James Cameron has just announced that three sequels to Avatar will be produced in New Zealand after negotiating a controversial increase of the tax rebate from 15 to 20% with a possible further 5% increase. Among the conditions of the deal are that the DVD and Bluray releases include a documentary focusing upon New Zealand’s importance as a base for the film’s production. The rationale for this deal is that the production will bring up to NZ$500 into the economy and may boost NZ film production more generally. While the long-term value of such mega-productions to the New Zealand film industry may be disputable, what is clear is that New Zealand has been made-over by Peter Jackson’s films into a quite different place, its landscape and architecture having become fused with the fictional mise-en-scène of the films. Once you are sensitised to it by the barrage of publicity, you begin to see the film’s scenography everywhere in the rolling pastoral hills and mountainous, volcanic skylines. Like the poster says in Flight of the Conchords, New Zealand is like Lord of the Rings.

Everyday pleasures: cinema-going

Bruce Bennett

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As the term ‘cinema-going’ suggests, one of the historical pleasures of watching films has been visiting the structures in which they are screened. In An Everyday Magic: Cinema and Cultural Memory, Annette Kuhn’s study of people’s memories of cinema-going in the 1930s, she found that for many of the people she interviewed, the cinemas themselves, the groups of friends they went with, or particular occasions on which they went to the pictures were at least as strong a memory as the actual films they saw. Cinema-going is, however, a vanishing pleasure since most of the films and audio-visual material we watch is viewed at home on TV screens and computer monitors, while the experience of watching a film at a multiplex is so expensive and alienating it can feel like undergoing a polite mugging. This is captured nicely in the episode of the sitcom Black Books when the protagonist, Bernard Black (Dylan Moran) pays a rare and reluctant visit to the local multiplex cinema after being locked out of his bookshop:

BB: ‘Excuse me. There seems to be some sort of mistake. I bought a drink and some popcorn and now I have no money left.’

Cashier: ‘That’s how much it costs.’

BB: ‘Why? Is it special popcorn? Does it produce some kind of dizzying high?’

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By contrast, the community cinema on Waiheke Island is a rare exception of a cinema that it is a pleasure to visit. It is in the basement of the community art gallery in the island’s main town of Oneroa and was staffed by volunteers on the occasions I visited. It screens first-run commercial films as well as ‘arthouse’ films and local productions, and has a good surround sound system and digital projector, however watching a film there felt like going to a cinema in another period. It was recommended to us by a volunteer who worked at the local recycling centre who said it reminded her husband of watching films in barracks rooms when he was in the army. The room is decorated with film posters, reels of film, miscellaneous bits of projection equipment and an old 35mm projector, while the ceiling is dotted with stars and crescents. One of the most pleasurable aspects of it is that in place of rows of cinema seats, the room is filled with a varied collection of sofas.

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It seemed appropriate to watch the new Peter Jackson film, The Hobbit: The Desolation of Smaug, in New Zealand for various reasons, but while I would like to have watched it in 3D and HFR, Waiheke community cinema seemed like the most suitable venue.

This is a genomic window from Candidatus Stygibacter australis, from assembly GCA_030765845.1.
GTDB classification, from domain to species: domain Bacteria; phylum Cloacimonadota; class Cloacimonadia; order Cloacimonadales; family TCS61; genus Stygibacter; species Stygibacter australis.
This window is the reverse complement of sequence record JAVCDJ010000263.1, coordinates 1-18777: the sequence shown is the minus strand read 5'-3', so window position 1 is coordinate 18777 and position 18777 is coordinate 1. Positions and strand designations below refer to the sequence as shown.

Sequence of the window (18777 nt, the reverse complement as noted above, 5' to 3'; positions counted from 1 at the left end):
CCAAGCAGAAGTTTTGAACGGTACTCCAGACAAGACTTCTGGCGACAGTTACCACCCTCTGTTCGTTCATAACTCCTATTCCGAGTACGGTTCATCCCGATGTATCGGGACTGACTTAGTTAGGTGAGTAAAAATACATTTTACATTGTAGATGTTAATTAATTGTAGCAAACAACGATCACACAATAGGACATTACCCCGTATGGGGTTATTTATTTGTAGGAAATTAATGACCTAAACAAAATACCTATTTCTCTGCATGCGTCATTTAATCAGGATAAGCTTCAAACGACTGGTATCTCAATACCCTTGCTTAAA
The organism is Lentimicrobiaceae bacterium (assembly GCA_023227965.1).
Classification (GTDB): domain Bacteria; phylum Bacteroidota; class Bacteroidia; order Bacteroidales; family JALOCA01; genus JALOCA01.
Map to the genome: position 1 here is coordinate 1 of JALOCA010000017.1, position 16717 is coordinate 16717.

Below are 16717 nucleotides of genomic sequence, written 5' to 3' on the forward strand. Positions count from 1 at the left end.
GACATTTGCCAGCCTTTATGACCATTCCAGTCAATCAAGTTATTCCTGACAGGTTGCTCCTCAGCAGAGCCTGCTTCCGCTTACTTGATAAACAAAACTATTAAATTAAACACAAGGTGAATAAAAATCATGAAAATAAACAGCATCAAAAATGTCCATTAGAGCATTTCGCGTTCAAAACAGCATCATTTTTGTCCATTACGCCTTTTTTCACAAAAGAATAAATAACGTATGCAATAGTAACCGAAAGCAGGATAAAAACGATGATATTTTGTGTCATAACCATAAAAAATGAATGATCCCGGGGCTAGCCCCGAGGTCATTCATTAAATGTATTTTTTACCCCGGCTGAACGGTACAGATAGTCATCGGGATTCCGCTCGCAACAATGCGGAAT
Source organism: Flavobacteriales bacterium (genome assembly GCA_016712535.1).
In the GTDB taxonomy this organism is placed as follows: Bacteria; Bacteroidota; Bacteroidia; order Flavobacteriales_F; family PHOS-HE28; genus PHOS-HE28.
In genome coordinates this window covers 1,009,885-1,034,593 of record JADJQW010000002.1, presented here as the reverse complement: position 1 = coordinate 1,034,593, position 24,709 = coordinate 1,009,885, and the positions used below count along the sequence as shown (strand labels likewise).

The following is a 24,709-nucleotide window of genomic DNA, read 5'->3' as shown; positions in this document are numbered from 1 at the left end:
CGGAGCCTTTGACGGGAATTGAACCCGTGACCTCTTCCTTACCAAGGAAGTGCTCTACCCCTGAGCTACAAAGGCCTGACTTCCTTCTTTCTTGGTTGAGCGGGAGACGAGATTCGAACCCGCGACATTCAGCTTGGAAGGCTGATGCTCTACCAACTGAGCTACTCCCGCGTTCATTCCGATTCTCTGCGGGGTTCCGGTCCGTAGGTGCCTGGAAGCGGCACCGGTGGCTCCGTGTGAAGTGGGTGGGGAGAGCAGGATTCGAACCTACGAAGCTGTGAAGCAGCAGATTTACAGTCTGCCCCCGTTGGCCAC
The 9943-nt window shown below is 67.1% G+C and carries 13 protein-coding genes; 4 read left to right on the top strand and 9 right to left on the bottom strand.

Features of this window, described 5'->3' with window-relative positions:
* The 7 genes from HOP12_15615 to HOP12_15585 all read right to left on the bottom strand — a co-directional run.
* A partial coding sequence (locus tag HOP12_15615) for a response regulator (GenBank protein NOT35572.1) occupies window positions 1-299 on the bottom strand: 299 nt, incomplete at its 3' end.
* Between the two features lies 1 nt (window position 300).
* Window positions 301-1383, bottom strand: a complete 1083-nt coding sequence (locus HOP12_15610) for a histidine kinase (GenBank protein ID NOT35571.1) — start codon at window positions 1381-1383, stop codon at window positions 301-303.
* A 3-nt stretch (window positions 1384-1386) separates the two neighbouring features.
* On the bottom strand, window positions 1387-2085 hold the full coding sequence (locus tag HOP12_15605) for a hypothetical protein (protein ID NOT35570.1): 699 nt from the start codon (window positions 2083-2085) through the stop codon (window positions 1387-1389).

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Reference:

Annette Kuhn (2002). An Everyday Magic: Cinema and Cultural Memory, London: IB Tauris.

 Perfect and ephemeral: Chaplin as cinematic sign

Bruce Bennett

Driving back and forth past this outhouse on the small island of Waiheke in New Zealand/Aotearoa over the past couple of weeks, I’ve been struck by the incongruity of finding this image of Charlie Chaplin at what feels like, from a Eurocentric perspective, the edge of the world. The figure of Chaplin dressed in the costume of his most familiar character, the tramp (or ‘the little fellow’ as Chaplin called him), must surely be one of the most universally recognisable individuals ever to have existed. Like portraits of Che Guevara or Bob Marley, this has become a free-floating signifier that is detached from its original context and is familiar to people who’ve never seen the films.

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Although all the extant material is available on DVD now, Chaplin’s films are rarely screened in cinemas or on TV, and so it is odd that he remains such a familiar figure  that even children who’ve  never seen any of his films  are nevertheless able to imitate his splayed-feet walk. The insistent after-life of this mute cinematic figure may have something to do with the effectiveness of the films; whenever I have taught Chaplin’s satirical and sentimental feature film, City Lights (Chaplin, 1931), the finely judged ending always leaves one or two of my worldly undergraduate students with tears in their eyes, and I’ve watched my children in tears of laughter at some of the early Keystone comedies. However, it’s also a testament to the perfect construction of this cinematic persona, which reduces a character to a few disconnected, reproducible (and easily imitated) visual elements – the dandyish cane, bowler and jacket with tails, outsized trousers and clown shoes, and pedantic moustache (as borrowed later by Oliver Hardy and, to Chaplin’s intense irritation, Hitler).